Wednesday, March 1, 2017

Brooke Davis

Brooke Davis is the author of the novel Lost & Found. From her Q&A with Deborah Kalb:

Q: Of your three main characters, one is very young and two are elderly. What role do you see age playing in the novel?

A: When I first started writing the book, I think it was about self-preservation: I found it difficult to write about things from my own point of view because it felt too close. I wanted to keep a distance so I could have time to work out how I felt.

This eventually evolved into the feeling that I wanted to represent grief as a thing that we all deal with differently. I felt like I couldn’t do that from my own singular point of view; that it required the freedom of both fiction and multiple points of view.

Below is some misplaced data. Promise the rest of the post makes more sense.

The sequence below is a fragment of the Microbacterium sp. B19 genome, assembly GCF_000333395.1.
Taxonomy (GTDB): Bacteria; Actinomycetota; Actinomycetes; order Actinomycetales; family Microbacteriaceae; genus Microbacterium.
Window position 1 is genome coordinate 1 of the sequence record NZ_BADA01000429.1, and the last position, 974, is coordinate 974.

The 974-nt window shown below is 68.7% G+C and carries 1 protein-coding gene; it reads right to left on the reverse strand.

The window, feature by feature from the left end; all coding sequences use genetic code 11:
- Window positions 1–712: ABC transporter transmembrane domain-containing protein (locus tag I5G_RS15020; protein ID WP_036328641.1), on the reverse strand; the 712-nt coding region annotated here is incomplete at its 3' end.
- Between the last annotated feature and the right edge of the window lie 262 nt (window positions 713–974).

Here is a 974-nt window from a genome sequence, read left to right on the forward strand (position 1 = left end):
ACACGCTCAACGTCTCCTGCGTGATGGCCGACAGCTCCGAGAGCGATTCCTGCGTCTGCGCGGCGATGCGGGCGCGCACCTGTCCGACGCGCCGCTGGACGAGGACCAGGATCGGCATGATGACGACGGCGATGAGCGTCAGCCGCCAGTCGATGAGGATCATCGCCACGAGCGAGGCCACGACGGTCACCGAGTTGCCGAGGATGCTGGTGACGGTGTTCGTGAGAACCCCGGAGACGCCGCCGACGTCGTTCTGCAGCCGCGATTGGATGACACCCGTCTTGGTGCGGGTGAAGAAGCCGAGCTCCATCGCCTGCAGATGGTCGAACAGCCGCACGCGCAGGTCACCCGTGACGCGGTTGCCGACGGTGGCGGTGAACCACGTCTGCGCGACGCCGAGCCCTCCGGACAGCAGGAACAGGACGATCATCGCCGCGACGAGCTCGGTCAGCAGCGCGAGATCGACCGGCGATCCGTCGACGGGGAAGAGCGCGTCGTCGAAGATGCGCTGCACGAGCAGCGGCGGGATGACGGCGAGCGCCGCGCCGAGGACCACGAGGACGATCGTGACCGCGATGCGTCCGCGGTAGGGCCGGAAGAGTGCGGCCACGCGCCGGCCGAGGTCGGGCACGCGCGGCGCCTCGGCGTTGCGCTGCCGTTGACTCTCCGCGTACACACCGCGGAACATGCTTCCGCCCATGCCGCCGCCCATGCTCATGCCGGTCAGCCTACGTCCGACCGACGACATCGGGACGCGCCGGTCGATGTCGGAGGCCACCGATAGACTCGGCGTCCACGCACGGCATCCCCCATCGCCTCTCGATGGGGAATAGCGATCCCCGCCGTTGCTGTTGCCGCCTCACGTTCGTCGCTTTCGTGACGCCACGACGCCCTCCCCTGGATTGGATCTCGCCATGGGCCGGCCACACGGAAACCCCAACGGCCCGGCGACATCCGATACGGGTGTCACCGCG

The very young and the very old also have these really interesting positions within Western culture—there’s an invisibility to them. They’re not really heard.

The very young are constructed as being pre-social-awareness, and the very old as the opposite but exactly the same, a kind of post-social-awareness. And the idea of tackling a subject we struggle to talk about like death via characters who aren’t listened to—it was a very compelling idea to me. It made sense.

There was such a sense of freedom in writing from their point of view—I was able to ask those real thorny questions about The Way Things Are that I was afraid to...[read on]
--Marshal Zeringue